Kim Davis, a hitherto unknown county clerk became a household name after she refused to issue marriage licenses to same-sex couples. She was criticized not only by liberals but even social conservatives who, despite perhaps being personally opposed to same-sex marriage, still believed it was morally wrong for Ms. Davis to place her religious beliefs over the law that she had sworn to uphold. But what if Kim Davis was not an elected official who refused to issue marriage licenses to same sex couples, but a private baker who refused to make wedding cakes for same-sex marriages? Would it be okay for a private person to refuse to cater to same-sex weddings?
A baker in Colorado refused to make wedding cakes for a same-sex couples, but was ordered by a Colorado judge to choose between making wedding cakes for the same-sex couple or go to jail. The Colorado judge's decision to force the baker to cater to same-sex weddings is not an isolated incident but the nationwide trend. A couple in New York was fined for refusing to host the marriage ceremony of a same-sex couple on their farm land. Memorizes Pizza in Indiana was shut down because the owner refused to cater to same-sex weddings.
Same-sex couples undoubtedly have the right to live a normal life like every other American citizen, and they can certainly do so without infringing on the personal and religious liberty of business owners. If a vegetarian cannot coerce a steak house into serving a vegetarian dinner, why should a same-sex couple be able to coerce a baker into making same-sex cakes. It is preposterous to suggest that the "hurt" caused by refusing service to same-sex couples who can simply choose to patronize another business is greater than the hurt inflicted on business owners forced to act against their wishes or go to jail.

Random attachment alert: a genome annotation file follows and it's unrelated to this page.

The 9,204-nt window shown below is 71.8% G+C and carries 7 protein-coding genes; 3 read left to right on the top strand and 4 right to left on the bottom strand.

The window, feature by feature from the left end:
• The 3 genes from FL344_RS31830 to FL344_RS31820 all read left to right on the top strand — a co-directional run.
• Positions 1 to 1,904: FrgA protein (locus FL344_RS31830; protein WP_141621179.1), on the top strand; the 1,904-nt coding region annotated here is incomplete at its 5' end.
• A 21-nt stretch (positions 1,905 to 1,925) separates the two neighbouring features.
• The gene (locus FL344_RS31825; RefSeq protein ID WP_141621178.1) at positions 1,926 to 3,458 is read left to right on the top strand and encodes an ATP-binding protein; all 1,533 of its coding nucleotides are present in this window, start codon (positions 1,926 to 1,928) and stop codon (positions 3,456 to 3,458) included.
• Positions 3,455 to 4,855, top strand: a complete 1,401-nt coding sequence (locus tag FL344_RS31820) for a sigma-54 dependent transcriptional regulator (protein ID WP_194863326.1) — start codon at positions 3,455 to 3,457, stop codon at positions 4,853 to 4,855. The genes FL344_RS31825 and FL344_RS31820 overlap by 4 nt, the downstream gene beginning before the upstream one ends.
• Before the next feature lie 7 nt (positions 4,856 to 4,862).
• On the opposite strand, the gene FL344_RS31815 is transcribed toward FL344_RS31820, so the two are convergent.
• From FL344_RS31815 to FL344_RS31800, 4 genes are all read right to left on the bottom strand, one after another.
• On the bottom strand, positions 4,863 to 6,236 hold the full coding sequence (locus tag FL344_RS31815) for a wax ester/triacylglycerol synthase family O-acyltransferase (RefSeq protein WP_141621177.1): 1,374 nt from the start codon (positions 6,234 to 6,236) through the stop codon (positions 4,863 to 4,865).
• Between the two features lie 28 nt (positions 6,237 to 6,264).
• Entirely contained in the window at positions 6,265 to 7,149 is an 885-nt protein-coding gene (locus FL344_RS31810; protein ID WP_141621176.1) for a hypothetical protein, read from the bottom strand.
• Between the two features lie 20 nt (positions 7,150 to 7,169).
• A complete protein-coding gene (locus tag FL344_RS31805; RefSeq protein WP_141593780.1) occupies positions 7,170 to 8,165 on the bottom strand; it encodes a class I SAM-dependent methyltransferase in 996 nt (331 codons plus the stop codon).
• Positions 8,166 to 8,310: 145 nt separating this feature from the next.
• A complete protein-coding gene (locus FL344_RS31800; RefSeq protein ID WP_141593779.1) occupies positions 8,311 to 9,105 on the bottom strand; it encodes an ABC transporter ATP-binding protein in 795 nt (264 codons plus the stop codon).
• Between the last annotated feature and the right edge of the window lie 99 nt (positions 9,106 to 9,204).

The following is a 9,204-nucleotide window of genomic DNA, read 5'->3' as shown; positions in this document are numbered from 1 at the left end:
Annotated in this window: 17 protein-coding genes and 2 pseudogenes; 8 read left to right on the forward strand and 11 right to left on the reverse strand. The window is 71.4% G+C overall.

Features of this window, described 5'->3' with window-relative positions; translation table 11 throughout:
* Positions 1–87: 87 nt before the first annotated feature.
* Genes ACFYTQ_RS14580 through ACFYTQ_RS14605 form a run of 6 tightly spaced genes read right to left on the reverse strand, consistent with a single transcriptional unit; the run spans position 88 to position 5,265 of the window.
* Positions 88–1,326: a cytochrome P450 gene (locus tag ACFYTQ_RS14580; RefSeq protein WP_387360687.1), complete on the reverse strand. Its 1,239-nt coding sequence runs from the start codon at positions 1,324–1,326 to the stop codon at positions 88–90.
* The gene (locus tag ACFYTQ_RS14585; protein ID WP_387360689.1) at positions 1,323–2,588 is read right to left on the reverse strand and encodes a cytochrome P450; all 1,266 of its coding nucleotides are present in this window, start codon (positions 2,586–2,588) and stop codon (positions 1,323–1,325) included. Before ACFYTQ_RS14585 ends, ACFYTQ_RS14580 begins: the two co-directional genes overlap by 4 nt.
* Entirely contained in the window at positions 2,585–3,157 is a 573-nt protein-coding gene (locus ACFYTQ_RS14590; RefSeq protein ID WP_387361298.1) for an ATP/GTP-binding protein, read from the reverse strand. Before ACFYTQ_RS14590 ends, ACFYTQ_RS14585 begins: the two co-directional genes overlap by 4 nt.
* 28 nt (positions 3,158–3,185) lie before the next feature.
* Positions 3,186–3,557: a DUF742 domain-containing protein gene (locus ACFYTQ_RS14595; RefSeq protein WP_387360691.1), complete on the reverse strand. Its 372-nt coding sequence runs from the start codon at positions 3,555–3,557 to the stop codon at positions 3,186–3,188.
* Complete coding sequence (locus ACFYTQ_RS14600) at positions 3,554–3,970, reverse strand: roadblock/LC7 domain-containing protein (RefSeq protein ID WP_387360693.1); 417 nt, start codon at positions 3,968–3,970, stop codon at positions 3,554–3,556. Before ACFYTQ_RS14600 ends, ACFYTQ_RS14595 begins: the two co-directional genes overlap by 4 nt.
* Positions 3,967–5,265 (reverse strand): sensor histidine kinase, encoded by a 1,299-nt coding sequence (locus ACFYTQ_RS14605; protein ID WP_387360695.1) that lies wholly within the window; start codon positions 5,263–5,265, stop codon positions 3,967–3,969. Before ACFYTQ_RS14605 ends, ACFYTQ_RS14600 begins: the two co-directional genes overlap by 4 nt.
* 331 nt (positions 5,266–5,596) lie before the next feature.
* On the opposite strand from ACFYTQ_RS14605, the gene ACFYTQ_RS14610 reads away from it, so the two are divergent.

California Lutheran High School in 2009 found itself in the midst of a controversy after it expelled two lesbian students due to their sexual orientation. A Californian court however ruled that a private school that received no government assistance had the right to deny admission to students based on their sexual orientation. Schools certainly provide a more important service and have a greater influence on the society. It would be downright Orwellian to suggest that schools can have the right to discriminate based on sexual orientation but not business owners.
To be sure, I don't espouse the views of conservative business owners who refuse to serve same-sex couples. Business owners with hateful views towards homosexuals should certainly be persuaded to be more tolerant of the lifestyle choices of their customers -- I will not patronize a business that refuses to serve people because of their sexuality. But when we use the power of state to coerce business owners to act against their views, not only will they become more resentful to those they disagree with, but we also make ourselves vulnerable to slide down the slippery slope of censorship.
The answer to bad speech is not censorship, but good speech. The views of Memorizes Pizza that refused to cater to same-sex wedding would have faded into oblivion in the free marketplace of ideas. However, the legal battle to coerce the pizza shop to cater to same-sex weddings ended in the pizza shop being closed, but only after making a hitherto unknown pizza shop the focus of national news, a cause célèbre for social conservatives, and recipient of over $800,000 in donations.
While most people rally around the flag of First Amendment in the abstract, far fewer support speech that deeply offends them. French philosopher Voltaire articulated the fundamental premise underlying true support for freedom of speech nearly two hundred years ago: "I disapprove of what you say, but I will defend to the death your right to say it."
The religious views of some may make our blood boil, but allowing these views in the free marketplace of ideas is the price we pay for a vibrant secular democracy that we all desire. If we yield to the temptation of censoring the views that offends us, we risk being censored by those who may find our views offensive.